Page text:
While environmental regulation in Germany is demanding and energy taxation is
among the highest in the EU, energy taxation is subject to exemptions which weaken
incentives to reduce the environmental externalities of energy use.
Tax exemptions and subsidies which are harmful to the environment have a budgetary cost of about
11⁄2 per cent of GDP (Umweltbundesamt, 2014). Achieving environmental objectives in a way
that is less costly to the government and taxing environmental externalities more
consistently could thus create more fiscal space.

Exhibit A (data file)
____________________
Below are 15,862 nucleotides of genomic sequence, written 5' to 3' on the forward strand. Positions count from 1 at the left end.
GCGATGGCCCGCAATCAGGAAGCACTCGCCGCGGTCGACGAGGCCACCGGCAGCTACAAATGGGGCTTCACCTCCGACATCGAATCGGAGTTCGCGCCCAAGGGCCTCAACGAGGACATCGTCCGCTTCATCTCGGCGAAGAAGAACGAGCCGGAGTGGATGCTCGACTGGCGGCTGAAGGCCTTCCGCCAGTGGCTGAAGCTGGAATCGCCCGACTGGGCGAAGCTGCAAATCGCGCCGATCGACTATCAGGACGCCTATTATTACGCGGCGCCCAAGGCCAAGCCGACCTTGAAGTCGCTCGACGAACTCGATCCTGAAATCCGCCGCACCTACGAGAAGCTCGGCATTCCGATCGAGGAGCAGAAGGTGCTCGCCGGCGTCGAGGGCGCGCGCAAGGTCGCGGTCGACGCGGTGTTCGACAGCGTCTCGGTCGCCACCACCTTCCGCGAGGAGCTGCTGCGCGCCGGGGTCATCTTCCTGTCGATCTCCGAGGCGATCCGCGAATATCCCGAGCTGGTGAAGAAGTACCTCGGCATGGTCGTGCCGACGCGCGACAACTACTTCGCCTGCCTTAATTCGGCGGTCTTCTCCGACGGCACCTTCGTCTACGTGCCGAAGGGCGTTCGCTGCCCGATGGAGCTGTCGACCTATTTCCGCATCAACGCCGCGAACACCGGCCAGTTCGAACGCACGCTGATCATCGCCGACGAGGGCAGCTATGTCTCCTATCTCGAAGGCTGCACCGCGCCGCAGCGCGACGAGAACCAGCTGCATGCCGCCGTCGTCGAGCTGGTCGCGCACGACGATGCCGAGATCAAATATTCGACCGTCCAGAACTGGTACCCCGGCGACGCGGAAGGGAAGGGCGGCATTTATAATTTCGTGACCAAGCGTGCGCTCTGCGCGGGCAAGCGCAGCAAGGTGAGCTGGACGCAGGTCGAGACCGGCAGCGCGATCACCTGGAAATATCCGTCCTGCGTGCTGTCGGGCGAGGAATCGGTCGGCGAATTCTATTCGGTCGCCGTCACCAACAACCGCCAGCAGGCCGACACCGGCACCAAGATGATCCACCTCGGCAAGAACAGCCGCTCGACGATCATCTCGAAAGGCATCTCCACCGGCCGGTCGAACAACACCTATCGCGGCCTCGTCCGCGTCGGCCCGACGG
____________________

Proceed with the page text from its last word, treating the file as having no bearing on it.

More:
Some energy-intensive manufacturing
industries (such as chemicals, iron and steel) and agriculture are exempt from energy
taxation. The gap between electricity prices paid by households and energy-intensive
manufacturing firms is particularly large, as reported in the 2014, OECD Economic Survey of
Germany (OECD, 2014a).
Coal is virtually tax-free (OECD, 2012b).
Tax breaks on business cars and commuting allowances encourage car use.